Posted on Oct 12, 2021

Covid Related Phishing

Pandemic-related email scams are on the rise with the increase in delta variant COVID cases and COVID vaccinations. Beware of unsolicited emails that direct you to click a link or open an attachment. These could be “phishing” attempts by bad actors seeking to steal personal information or install malware.

Examples of recent phishing attempts include:

  • Emails from scammers posing as human resources departments that ask for proof of COVID vaccination
  • Emails from fake health organizations that ask for personal information
  • Emails regarding COVID protective measures or treatments

If you receive an unsolicited email with instructions to click a link or open an attachment, read it closely for signs of phishing. These may include spelling or grammatical errors, misspelled web addresses, or slightly altered email domain names. Be cautious about clicking links or opening attachments from emails you are unable to verify as legitimate. Please report potential phishing attempts to the FTC at”

Posted on Aug 30, 2021

Protecting Victims of Revenge Porn

Alameda County District Attorney Announces Bill Protecting Victims of ‘Revenge Porn’ Signed by Governor Newsom

SACRAMENTO — Alameda County District Attorney Nancy E. O’Malley announces that a groundbreaking piece of legislation sponsored by the office was signed into law by Governor Gavin Newsom to help victims of “revenge porn” have more time to report the abuse.
Senate Bill 23, authored by Senator Susan Rubio, extends the statute of limitations for invasion of privacy cases, commonly referred to as “revenge porn.” The statute will be extended to one year from the time that the victim discovers any images or intimate materials posted—rather than a year from their posting.

“The posting of intimate or private photos and videos without consent is not only invasive, and turning increasingly common, but a form of image-based sexual abuse. This new law will ensure that California can protect victims of this horrible crime,” said DA O’Malley. “I want to thank Governor Newsom for signing this important piece of legislation and our author Senator Rubio for being a champion for victims of crime.”
Cyber revenge is an invasive crime, which often involves the online posting of private or intimate photos of another person without the person’s consent. In many cases, the pictures are taken over the course of a relationship and while the victim may have consented to the original taking of the picture, he or she did not consent to the electronic distribution of the images. Typically, these photos are posted to social media sites to shame, embarrass, harass, and intimidate the victim.
“Perpetrators of domestic violence sometimes use the release of private, intimate images as another tool of coercive control,” said Senator Rubio. “It’s an attempt to shame and intimidate the victim, with the plan to provoke long-lasting trauma in their personal and professional lives. I want to thank Governor Newsom for signing this bill, and my colleagues for their support. This will give victims, who often don’t find out until much later that the images have been released, more time to seek justice.”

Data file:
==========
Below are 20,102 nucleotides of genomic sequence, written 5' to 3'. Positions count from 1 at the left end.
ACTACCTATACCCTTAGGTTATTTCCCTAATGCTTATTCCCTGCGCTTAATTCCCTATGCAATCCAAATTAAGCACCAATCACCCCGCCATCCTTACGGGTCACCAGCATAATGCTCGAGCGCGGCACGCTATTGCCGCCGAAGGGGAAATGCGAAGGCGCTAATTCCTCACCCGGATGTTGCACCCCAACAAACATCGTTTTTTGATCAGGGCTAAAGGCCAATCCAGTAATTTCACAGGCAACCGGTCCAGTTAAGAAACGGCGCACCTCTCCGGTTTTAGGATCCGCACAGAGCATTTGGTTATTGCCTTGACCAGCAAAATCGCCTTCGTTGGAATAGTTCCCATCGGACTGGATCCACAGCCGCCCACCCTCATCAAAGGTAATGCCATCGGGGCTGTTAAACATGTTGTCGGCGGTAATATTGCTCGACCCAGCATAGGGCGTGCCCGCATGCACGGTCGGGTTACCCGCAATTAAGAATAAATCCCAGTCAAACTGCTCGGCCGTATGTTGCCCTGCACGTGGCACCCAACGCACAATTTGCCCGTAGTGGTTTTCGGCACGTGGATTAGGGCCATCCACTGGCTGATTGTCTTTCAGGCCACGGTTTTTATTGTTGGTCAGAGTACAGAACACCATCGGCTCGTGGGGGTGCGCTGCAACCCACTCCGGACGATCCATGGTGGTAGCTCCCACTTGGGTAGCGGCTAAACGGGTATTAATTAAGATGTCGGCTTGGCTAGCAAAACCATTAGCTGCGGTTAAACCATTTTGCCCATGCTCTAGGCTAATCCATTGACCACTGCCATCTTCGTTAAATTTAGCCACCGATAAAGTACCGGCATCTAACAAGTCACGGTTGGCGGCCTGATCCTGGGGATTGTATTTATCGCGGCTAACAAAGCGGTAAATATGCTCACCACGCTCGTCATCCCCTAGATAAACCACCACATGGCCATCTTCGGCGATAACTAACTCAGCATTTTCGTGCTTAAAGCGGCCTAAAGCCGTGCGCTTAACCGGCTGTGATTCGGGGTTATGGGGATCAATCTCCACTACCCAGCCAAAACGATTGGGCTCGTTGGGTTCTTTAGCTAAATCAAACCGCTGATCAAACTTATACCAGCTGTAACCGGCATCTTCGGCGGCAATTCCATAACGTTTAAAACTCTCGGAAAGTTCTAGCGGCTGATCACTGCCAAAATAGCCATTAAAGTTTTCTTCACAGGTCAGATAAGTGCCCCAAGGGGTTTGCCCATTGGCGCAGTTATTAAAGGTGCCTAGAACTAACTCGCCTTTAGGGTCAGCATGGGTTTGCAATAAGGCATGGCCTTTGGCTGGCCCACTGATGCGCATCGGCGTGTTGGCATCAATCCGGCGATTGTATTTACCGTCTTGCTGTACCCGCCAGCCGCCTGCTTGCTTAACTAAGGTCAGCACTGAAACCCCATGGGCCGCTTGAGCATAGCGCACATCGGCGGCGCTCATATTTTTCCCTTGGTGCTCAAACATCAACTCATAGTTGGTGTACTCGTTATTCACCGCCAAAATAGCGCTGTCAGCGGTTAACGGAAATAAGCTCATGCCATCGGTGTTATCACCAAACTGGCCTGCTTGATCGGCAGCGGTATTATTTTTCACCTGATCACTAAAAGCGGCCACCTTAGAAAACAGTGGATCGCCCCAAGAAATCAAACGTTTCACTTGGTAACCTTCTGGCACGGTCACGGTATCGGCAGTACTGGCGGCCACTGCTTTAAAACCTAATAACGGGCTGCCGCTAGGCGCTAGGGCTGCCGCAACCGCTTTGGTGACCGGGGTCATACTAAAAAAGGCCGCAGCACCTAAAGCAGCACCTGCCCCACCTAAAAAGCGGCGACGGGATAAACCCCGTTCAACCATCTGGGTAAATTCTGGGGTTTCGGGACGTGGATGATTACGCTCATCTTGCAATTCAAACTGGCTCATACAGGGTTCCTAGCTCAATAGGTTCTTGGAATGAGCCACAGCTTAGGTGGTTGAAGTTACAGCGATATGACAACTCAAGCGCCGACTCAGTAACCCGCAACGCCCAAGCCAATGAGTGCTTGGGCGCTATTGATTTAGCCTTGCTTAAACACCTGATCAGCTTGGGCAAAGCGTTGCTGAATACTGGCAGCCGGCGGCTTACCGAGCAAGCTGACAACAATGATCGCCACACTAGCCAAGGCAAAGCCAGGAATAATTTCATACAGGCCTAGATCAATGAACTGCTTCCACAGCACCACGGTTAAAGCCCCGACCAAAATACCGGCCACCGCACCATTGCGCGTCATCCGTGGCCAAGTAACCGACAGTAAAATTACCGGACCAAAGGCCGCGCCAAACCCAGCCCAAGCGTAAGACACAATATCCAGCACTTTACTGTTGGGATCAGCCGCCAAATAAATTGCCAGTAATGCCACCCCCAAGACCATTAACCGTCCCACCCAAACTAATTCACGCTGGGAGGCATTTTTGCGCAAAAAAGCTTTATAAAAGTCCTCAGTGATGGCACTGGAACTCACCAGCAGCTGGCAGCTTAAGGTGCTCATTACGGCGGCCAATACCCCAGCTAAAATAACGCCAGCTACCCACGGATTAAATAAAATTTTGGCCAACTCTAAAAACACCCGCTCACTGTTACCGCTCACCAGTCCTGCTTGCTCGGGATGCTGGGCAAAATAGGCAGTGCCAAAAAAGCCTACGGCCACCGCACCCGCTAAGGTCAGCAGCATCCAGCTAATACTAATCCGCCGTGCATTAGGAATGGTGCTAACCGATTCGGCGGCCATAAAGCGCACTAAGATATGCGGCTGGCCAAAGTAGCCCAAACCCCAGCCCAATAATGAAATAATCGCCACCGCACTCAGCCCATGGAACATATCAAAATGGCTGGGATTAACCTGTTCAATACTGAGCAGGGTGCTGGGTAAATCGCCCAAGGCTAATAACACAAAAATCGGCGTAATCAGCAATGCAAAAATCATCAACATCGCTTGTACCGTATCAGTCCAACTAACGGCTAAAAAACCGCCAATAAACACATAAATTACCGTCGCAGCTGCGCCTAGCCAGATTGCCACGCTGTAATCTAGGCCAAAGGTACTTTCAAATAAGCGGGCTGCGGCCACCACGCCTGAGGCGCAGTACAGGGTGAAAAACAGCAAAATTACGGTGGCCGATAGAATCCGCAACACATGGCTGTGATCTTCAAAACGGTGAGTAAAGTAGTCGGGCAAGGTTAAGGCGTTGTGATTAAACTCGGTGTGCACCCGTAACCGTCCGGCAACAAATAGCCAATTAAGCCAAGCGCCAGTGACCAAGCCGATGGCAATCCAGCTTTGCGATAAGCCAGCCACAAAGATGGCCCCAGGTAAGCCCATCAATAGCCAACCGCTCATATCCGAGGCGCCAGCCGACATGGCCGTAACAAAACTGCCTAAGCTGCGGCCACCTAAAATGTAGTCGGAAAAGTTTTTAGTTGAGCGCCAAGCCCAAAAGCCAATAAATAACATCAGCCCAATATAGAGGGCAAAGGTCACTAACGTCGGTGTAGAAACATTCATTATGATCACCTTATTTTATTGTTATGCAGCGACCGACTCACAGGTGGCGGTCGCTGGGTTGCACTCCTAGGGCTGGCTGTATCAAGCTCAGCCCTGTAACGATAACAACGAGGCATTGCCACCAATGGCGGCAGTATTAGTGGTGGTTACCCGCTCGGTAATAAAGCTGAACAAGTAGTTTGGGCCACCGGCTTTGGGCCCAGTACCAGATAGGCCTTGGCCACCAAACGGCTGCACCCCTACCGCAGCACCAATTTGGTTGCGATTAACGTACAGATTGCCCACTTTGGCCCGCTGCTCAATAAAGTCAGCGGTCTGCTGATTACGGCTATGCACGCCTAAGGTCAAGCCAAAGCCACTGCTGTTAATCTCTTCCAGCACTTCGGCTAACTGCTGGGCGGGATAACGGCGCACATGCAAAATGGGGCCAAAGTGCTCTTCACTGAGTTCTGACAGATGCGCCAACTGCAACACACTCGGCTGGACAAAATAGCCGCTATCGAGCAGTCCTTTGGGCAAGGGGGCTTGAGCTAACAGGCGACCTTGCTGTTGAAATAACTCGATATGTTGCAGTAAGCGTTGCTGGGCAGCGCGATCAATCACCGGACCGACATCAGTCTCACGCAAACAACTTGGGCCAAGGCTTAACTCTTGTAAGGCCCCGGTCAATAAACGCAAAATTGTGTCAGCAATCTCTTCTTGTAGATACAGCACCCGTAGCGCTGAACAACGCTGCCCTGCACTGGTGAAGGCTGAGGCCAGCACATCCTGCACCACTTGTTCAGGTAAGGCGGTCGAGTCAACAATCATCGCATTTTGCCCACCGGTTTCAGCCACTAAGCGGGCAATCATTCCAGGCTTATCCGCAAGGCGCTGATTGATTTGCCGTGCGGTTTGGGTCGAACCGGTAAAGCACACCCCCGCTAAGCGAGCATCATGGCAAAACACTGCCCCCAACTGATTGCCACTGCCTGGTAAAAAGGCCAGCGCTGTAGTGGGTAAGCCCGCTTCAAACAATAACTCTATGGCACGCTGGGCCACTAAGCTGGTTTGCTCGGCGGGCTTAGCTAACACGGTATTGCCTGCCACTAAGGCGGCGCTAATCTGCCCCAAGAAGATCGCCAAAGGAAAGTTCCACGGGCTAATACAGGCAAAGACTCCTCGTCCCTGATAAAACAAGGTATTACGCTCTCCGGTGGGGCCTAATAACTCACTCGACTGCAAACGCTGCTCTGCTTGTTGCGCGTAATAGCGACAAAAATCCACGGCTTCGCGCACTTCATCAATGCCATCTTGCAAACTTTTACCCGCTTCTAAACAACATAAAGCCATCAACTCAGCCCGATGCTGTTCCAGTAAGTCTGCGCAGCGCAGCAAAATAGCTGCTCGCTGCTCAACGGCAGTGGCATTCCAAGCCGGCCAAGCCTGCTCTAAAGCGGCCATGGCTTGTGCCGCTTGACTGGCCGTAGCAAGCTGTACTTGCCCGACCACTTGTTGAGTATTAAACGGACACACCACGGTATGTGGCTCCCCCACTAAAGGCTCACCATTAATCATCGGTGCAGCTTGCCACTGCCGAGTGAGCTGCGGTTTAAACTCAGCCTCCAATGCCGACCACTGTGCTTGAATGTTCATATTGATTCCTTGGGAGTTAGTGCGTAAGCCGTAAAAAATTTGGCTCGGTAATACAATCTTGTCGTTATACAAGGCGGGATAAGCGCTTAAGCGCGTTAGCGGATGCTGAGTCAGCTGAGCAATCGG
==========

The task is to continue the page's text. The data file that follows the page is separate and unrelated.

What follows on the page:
PDF of Press Release

Posted on Oct 7, 2021

Charity Scam Alert

Beware of Charity Scams

Tragedies like earthquakes and wildfires can bring out the best in people, with many seeking to help victims with financial donations. Unfortunately, this also provides scammers with opportunities to take advantage. Consider taking steps to protect yourself from charity fraud and ensure that your donation goes to those who need it.

  • Check your charity’s rating with the Better Business Bureau’s Wise Giving Alliance.
  • Other sources such as Charity Navigator and CharityWatch can provide information about how specific charities operate and how they use their donations.
  • Beware of telephone solicitations. Avoid providing credit card numbers or other personal information to unknown callers. Don’t rely on caller ID as scammers can make calls look like they come from specific organizations.
  • Avoid donating by wire transfer, cash, gift card, or virtual currency. Instructions to use payment methods like these are red flags of a scam. Pay instead by credit card or check.
  • Watch out for donation requests posted to social media that contain sentimental pleas but provide few details about the organization. Don’t assume the solicitation is legitimate just because it was shared by a friend.
  • Look up the charity using the IRS’s Tax Exempt Organization Search to see if your donation may be tax deductible.

Report possible charity scams to:

  • The FTC at
  • The District Attorney’s Office Consumer Protection Unit
  • The California Department of Justice’s Charity Complaint site

Posted on Oct 6, 2021